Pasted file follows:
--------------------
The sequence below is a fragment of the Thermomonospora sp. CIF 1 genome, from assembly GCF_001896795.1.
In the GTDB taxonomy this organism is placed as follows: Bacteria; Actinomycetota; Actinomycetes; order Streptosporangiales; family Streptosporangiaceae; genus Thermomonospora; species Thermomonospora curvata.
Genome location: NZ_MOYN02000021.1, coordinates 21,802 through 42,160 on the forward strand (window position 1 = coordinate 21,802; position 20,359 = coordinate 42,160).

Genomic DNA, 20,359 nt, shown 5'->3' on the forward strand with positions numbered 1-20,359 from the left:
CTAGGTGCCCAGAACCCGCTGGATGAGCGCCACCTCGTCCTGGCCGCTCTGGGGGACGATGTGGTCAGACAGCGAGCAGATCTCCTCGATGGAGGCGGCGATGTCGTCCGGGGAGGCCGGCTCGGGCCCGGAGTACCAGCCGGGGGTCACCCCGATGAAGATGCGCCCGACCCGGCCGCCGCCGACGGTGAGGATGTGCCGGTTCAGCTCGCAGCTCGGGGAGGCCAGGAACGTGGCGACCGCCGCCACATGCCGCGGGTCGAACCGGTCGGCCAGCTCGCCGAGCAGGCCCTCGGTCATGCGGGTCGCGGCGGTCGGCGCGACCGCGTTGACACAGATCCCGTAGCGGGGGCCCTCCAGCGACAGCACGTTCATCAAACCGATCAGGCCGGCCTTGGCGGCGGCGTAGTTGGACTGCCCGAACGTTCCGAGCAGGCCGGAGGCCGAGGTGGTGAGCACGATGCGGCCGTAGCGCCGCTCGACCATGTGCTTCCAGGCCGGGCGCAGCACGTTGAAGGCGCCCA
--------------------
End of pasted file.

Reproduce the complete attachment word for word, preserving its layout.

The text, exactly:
The sequence below is a fragment of the Thermomonospora sp. CIF 1 genome, from assembly GCF_001896795.1.
In the GTDB taxonomy this organism is placed as follows: Bacteria; Actinomycetota; Actinomycetes; order Streptosporangiales; family Streptosporangiaceae; genus Thermomonospora; species Thermomonospora curvata.
Genome location: NZ_MOYN02000021.1, coordinates 21,802 through 42,160 on the forward strand (window position 1 = coordinate 21,802; position 20,359 = coordinate 42,160).

Genomic DNA, 20,359 nt, shown 5'->3' on the forward strand with positions numbered 1-20,359 from the left:
CTAGGTGCCCAGAACCCGCTGGATGAGCGCCACCTCGTCCTGGCCGCTCTGGGGGACGATGTGGTCAGACAGCGAGCAGATCTCCTCGATGGAGGCGGCGATGTCGTCCGGGGAGGCCGGCTCGGGCCCGGAGTACCAGCCGGGGGTCACCCCGATGAAGATGCGCCCGACCCGGCCGCCGCCGACGGTGAGGATGTGCCGGTTCAGCTCGCAGCTCGGGGAGGCCAGGAACGTGGCGACCGCCGCCACATGCCGCGGGTCGAACCGGTCGGCCAGCTCGCCGAGCAGGCCCTCGGTCATGCGGGTCGCGGCGGTCGGCGCGACCGCGTTGACACAGATCCCGTAGCGGGGGCCCTCCAGCGACAGCACGTTCATCAAACCGATCAGGCCGGCCTTGGCGGCGGCGTAGTTGGACTGCCCGAACGTTCCGAGCAGGCCGGAGGCCGAGGTGGTGAGCACGATGCGGCCGTAGCGCCGCTCGACCATGTGCTTCCAGGCCGGGCGCAGCACGTTGAAGGCGCCCA